Tuesday, September 10, 2013

New Media and Gen X

Media has been in existence for a long time. Different forms of media have been used effectively over and over and have proved of a great assistance to mankind. New forms of media like televisions, mobile phones and magazines provide information, although at different magnitudes. As compared to older generation, “Generation X” has proved more aggressive in using the media both for educational and non-educational purposes (Donaldo, Pereira, & Shirley 2004).

 Masterman, in his article “The Media Education Revolution”, presents media education in three paradigms.  The first, called the Inoculative Paradigm, is described as a cultural disease that affected children and so media education was designed to counter it.  The second is called the Popular Arts Paradigm and taught that pop culture could be just as authentic as high culture.  Finally, the third is called Representational Paradigm and questioned politics and power.

Masterman’s article lays an effective foundation for media teaching in the 20th century and presents media education, as still essentially protectionist.  While that may have been true when Masterman wrote the article in 1997, media education today has changed and now encourages critical autonomy, increased student motivation and developing life abilities which encourage independent learning (Donaldo, Pereira, & Shirley 2004).
Douglas Keller& Jeff Share in their article “Critical Media Literacy, Democracy, and the Reconstruction of Education” analyses the different approaches of teaching media. They argue that media has a very distinct role in deepening the understanding between potentiality of literacy education and the importance of critically analysing relationships between media and different audiences.  In this article the author says that media expands the understanding to include different forms of mass communication and popular culture.  This article concurs with Masterman that media education helps discriminate and evaluate media content.  The development of media literacy important, as it can be used positively by teachers to teach a wide range of topics. Media literacy can also provide multicultural literacy as well. It can also equip learners with skills that help them promote democracy (Jeff, 2002).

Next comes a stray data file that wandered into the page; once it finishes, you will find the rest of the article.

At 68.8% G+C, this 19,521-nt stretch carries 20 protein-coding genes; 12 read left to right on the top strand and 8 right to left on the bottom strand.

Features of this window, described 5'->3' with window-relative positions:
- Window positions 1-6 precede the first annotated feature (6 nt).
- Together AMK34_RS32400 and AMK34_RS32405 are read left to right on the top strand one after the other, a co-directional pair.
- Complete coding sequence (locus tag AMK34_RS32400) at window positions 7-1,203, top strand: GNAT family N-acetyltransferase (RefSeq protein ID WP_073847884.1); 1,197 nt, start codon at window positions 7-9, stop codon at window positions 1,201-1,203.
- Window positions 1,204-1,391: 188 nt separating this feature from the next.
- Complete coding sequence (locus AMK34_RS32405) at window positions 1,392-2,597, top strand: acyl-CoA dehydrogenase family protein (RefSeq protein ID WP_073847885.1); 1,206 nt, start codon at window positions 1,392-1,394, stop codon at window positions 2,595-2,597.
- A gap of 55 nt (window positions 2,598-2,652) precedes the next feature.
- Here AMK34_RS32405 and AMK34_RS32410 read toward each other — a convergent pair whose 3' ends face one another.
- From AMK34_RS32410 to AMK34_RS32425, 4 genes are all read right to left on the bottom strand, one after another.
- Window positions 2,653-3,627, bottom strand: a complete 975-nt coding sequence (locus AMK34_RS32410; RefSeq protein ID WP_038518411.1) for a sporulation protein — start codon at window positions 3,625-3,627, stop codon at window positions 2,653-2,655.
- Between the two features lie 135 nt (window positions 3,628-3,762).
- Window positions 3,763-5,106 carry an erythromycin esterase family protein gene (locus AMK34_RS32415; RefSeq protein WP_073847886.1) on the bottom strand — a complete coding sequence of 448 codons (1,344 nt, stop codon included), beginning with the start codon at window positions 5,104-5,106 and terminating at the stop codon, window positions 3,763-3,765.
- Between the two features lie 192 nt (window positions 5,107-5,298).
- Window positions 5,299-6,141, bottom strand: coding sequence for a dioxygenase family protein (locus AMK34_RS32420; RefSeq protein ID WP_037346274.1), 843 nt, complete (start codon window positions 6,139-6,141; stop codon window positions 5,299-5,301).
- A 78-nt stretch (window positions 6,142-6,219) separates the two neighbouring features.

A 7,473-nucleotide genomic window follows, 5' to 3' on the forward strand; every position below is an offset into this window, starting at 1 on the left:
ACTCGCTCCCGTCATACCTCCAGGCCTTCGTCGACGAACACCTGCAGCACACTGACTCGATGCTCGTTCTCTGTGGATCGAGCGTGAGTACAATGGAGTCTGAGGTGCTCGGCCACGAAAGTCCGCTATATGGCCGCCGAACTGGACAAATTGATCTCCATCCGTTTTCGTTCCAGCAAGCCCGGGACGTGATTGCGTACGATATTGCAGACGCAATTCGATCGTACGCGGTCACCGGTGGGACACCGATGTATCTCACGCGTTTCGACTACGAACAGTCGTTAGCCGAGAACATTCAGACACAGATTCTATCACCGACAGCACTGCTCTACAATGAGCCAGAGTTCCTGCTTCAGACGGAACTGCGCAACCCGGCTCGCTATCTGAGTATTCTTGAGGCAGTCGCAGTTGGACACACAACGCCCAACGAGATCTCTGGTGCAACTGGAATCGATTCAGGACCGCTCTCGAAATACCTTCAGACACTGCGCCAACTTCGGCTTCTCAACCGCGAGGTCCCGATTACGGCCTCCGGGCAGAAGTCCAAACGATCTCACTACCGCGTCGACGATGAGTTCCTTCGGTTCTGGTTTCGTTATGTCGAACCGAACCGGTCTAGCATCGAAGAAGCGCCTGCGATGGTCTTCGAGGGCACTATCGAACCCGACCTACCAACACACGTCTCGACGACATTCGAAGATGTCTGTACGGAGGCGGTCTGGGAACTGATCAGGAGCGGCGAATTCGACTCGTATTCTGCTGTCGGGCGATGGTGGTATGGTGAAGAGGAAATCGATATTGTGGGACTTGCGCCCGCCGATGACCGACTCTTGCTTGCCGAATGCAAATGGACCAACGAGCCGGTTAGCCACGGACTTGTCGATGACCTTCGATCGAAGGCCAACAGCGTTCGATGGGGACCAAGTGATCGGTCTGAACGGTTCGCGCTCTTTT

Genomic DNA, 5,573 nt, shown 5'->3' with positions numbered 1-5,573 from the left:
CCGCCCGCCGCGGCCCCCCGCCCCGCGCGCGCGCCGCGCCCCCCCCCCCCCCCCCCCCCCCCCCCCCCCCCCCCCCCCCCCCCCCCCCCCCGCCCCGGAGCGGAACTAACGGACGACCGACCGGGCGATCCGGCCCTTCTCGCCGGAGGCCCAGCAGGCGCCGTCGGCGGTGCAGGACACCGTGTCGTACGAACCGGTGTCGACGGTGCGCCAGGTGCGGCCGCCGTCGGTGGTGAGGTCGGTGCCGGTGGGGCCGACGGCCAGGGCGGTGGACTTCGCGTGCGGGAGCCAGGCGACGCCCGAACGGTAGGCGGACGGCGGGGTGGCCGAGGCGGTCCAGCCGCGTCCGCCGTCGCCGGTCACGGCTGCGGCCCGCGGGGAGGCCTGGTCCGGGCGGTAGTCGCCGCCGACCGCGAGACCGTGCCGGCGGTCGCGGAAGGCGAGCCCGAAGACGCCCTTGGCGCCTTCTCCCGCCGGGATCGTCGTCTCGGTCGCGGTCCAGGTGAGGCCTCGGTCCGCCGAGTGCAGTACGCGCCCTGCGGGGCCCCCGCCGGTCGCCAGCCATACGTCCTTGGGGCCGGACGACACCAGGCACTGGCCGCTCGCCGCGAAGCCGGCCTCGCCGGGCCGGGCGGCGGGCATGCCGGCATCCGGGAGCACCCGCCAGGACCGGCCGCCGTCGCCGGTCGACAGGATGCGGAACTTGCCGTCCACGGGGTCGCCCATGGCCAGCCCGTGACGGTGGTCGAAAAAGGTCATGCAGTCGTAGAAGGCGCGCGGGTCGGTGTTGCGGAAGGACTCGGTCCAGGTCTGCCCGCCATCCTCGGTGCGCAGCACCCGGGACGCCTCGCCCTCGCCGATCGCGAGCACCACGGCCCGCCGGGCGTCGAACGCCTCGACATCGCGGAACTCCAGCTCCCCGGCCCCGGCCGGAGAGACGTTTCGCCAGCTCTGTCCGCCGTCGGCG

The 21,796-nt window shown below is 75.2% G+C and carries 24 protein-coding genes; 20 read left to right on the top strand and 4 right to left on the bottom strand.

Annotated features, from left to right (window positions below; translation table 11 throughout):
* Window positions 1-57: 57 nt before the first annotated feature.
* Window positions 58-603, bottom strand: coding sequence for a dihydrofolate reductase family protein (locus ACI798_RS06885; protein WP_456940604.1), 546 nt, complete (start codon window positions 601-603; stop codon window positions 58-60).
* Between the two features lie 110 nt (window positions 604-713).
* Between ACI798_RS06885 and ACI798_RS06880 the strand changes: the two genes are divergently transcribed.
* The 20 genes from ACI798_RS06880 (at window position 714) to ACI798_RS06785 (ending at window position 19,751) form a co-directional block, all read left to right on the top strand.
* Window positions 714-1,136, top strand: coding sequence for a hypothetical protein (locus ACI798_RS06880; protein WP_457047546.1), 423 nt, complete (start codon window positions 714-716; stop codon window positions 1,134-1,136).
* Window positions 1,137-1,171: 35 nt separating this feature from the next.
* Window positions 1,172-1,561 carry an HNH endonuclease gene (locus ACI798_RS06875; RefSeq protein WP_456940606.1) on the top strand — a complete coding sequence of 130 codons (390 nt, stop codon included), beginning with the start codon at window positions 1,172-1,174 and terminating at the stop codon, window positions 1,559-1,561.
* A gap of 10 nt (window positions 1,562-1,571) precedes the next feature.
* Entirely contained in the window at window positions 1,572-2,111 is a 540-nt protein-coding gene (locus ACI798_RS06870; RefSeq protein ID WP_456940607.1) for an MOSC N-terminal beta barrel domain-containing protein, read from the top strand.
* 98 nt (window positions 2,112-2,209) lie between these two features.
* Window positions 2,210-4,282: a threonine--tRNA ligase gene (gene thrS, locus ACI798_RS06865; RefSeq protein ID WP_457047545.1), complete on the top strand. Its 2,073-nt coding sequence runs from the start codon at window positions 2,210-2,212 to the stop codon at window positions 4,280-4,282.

New media has greatly impacted my generation, “Gen Xers” as we are called.  We were the first group to experience the Internet as a part of our daily lives.  We are avid consumers of online content and use social networking sites, like Facebook and Twitter (eMarketer, 2013).  Media has greatly contributed to the career choices of Gen Xers, as online/tech jobs dominated the workplace market (Jeff, 2002).  Gen Xers use media for almost everything, from connecting with friends and family to finding jobs and improving their careers; from making purchases to finding our soul mate.  We are a sceptical generation to begin with (remember we are the generation that saw the cool commercial for a cereal with an amazing toy in the box and begged, pleaded and harassed our parents until they bought it for us, only to discover it was a puny, plastic, piece of crap).  So we use every media outlet we can to investigate research and study before making any purchase, decision or choice.  We remember our life and world without email, internet and mobile phones, so can appreciate the balance between waiting and getting “it” (whatever “it” is) instantaneously.  Gen Xers are the perfect in-between of the Millennial Generation who are used to having everything at their fingertips and therefore lack patience and the Baby Boomers who tend to struggle with the fast changing pace of technology.  We willing to try new media as it’s created, use it if there is benefit, discarding it if it’s rubbish and have enough patience to wait for (or just develop) what we need.      

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